This quote is especially interesting as it relates to RJ Barrett, who had an ‘NBA body’ coming into college at Duke. It does not necessarily guarantee durability and issues can linger under the surface.
It has long been considered that ankle sprains were the most common injury in professional basketball. Ankle sprains occur where a foot rolls or twists unexpectedly forcing the ankle joint out of its normal position, indicating it is not caused by repetitive strain and rather is an injury that can happen in an isolated moment.
However, recent studies have shown that, in professional basketball, muscular strains are not only more prevalent but result in a longer amount of time lost for players. This can be seen in Figures 3a and 3b below. Muscle strains are where muscle fibers tear due to excessive mechanical stress. Load management can theoretically reduce the rate of which these injuries occur as the body is under less stress and has more time to recover between strenuous bursts of play and training.
Scientific Study on the impact of drives to the basket and the resulting increase (or lack thereof) in injury rate is non-existent. However, it makes logical sense that RJ’s slashing play style (RJ is currently averaging 3.2 shots off drives per game including preseason) would only increase the chance of repetitive strain injuries.
Driving involves hard cuts to the basket, jumps and often times contact, which involves high pressure being exerted on players bodies (players regularly push off the ground with 1400 lbs of pressure to dunk) and can lead to players losing balance, footing or falling from height.
Wins should not be the priority
The Knicks are one year removed from a season that equalled their worst in the history of the franchise and are in year two of a rebuild. They were tipped by Vegas to win about 27.5 wins.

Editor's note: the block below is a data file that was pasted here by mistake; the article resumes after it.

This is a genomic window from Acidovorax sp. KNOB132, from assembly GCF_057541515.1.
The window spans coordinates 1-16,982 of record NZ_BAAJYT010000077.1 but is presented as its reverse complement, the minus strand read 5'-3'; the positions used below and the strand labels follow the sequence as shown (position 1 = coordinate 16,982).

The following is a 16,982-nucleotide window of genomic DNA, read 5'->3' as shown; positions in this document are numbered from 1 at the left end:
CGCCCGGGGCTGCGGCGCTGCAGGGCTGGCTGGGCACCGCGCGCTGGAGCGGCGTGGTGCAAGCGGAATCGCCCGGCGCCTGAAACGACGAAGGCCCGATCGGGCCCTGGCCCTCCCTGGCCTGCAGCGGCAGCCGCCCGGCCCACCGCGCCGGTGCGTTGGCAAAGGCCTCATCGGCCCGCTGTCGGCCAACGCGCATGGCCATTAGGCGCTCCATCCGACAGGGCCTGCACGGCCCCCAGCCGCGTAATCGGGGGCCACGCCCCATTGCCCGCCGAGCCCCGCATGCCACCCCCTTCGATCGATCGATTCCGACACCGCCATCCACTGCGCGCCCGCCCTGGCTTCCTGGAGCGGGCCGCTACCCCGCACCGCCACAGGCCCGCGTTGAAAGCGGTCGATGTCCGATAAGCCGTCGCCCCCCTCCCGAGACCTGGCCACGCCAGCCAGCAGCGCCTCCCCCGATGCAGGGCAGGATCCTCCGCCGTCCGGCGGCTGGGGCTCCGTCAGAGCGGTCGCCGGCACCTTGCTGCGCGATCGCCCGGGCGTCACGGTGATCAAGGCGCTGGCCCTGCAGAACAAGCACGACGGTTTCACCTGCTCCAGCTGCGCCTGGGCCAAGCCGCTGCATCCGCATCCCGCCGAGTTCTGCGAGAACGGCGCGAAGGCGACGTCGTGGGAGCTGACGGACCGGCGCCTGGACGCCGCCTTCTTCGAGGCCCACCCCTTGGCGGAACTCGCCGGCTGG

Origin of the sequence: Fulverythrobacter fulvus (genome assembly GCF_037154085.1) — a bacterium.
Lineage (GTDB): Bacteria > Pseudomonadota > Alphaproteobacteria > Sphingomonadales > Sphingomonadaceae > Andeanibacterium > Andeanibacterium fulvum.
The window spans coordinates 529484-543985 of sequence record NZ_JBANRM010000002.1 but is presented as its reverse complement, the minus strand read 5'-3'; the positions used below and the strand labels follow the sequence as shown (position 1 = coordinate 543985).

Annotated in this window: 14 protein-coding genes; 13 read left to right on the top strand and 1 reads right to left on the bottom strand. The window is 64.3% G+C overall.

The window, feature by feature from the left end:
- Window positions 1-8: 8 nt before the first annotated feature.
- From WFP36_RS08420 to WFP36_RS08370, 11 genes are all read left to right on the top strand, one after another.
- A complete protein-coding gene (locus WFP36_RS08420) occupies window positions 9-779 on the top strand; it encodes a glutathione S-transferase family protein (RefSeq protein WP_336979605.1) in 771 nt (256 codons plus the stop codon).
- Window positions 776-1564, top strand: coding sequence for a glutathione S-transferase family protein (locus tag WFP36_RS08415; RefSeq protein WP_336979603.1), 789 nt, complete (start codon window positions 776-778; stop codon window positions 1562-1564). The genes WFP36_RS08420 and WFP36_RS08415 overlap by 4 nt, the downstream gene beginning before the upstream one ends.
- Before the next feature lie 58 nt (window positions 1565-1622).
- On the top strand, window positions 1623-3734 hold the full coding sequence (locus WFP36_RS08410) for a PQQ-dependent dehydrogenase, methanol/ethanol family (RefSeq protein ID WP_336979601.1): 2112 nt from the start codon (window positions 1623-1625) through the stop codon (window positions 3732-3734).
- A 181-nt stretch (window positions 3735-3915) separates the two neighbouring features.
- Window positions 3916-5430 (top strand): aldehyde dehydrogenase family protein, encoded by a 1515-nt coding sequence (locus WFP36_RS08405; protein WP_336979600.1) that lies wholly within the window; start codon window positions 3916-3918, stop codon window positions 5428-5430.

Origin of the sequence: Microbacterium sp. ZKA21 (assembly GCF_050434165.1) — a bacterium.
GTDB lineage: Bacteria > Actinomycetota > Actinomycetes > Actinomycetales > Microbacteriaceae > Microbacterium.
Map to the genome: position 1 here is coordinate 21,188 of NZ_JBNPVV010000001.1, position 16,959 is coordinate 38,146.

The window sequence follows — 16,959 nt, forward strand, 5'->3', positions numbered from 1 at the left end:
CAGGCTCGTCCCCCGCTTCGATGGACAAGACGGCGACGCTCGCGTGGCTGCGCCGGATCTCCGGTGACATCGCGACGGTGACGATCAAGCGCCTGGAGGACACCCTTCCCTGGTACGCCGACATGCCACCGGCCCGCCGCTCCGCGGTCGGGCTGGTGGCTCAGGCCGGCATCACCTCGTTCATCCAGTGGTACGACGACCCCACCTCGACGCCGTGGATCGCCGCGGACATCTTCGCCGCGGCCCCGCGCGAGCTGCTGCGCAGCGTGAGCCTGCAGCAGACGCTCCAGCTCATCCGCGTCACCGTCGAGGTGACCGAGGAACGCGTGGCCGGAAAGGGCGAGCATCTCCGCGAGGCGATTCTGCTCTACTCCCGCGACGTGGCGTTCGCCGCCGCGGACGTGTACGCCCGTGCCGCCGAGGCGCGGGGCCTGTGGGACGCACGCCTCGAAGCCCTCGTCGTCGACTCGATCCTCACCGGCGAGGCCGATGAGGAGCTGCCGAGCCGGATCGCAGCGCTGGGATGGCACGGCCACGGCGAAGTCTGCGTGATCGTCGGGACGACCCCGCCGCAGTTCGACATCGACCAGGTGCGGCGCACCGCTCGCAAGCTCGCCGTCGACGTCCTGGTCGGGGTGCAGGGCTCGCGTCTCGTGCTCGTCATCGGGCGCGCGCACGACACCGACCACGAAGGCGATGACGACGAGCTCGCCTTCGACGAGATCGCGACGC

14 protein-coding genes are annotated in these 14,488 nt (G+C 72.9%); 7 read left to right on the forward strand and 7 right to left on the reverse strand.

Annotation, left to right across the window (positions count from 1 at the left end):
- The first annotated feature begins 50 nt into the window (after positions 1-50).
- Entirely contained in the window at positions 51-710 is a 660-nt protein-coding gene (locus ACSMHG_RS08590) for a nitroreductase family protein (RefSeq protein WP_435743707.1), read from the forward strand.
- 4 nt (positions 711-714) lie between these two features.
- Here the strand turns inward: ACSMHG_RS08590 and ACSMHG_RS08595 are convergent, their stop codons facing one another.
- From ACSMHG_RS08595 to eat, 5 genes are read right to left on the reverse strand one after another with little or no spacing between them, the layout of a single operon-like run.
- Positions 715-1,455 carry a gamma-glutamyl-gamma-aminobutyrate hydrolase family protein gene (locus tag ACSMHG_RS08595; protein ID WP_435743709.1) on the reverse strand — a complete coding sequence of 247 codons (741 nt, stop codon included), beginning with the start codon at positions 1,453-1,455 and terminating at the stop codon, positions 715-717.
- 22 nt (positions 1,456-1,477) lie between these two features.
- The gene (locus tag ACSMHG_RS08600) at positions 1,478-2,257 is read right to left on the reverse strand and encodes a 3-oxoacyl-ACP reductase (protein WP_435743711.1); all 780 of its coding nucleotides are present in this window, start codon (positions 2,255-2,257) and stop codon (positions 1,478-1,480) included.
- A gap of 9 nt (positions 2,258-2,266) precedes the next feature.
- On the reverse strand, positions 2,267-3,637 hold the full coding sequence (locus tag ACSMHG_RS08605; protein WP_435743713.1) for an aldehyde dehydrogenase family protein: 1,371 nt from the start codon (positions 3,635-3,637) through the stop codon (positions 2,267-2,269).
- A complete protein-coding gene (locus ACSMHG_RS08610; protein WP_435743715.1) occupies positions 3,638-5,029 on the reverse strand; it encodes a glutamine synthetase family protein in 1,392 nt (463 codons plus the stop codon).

Even if RJ does increase the likelihood that the Knicks win an extra couple of games, it doesn’t make sense to the long-term goals of the team to risk an injury to the franchise cornerstone. In fact, it is arguably beneficial to limit his minutes as a higher draft position could be the difference in drafting or missing out on a lead guard which would be a huge step in the right direction towards building a sustainable long-term winning team.
RJ Barrett at 19 years old is averaging an excessive number of minutes and has the highest usage rate on the team (23.4%) for good reason, he is arguably the team’s best player and helps them win games. He is a joy to watch play basketball and is a bright spot in an otherwise dark and depressing start to the Knicks season.
However, his physical style of play coupled with the increased chance of suffering a repetitive strain injury or bone-related injury, such as a stress fracture, is not worth the extra couple of wins that the team may, or may not accumulate by the end of the season. The Knicks are currently in the second year of a rebuild and should be prioritizing collecting assets (via the draft or by other means) and ensuring the long-term health and development of their young core moving forward.
RJ may be fine playing 40 minutes a game for the remainder of the season. It is not unheard of for players to play 35 plus minutes a game for 75 plus games in a season, but these players are the outlier and the Knicks should be smart, play it safe and not risk the health of their 19 year old budding superstar.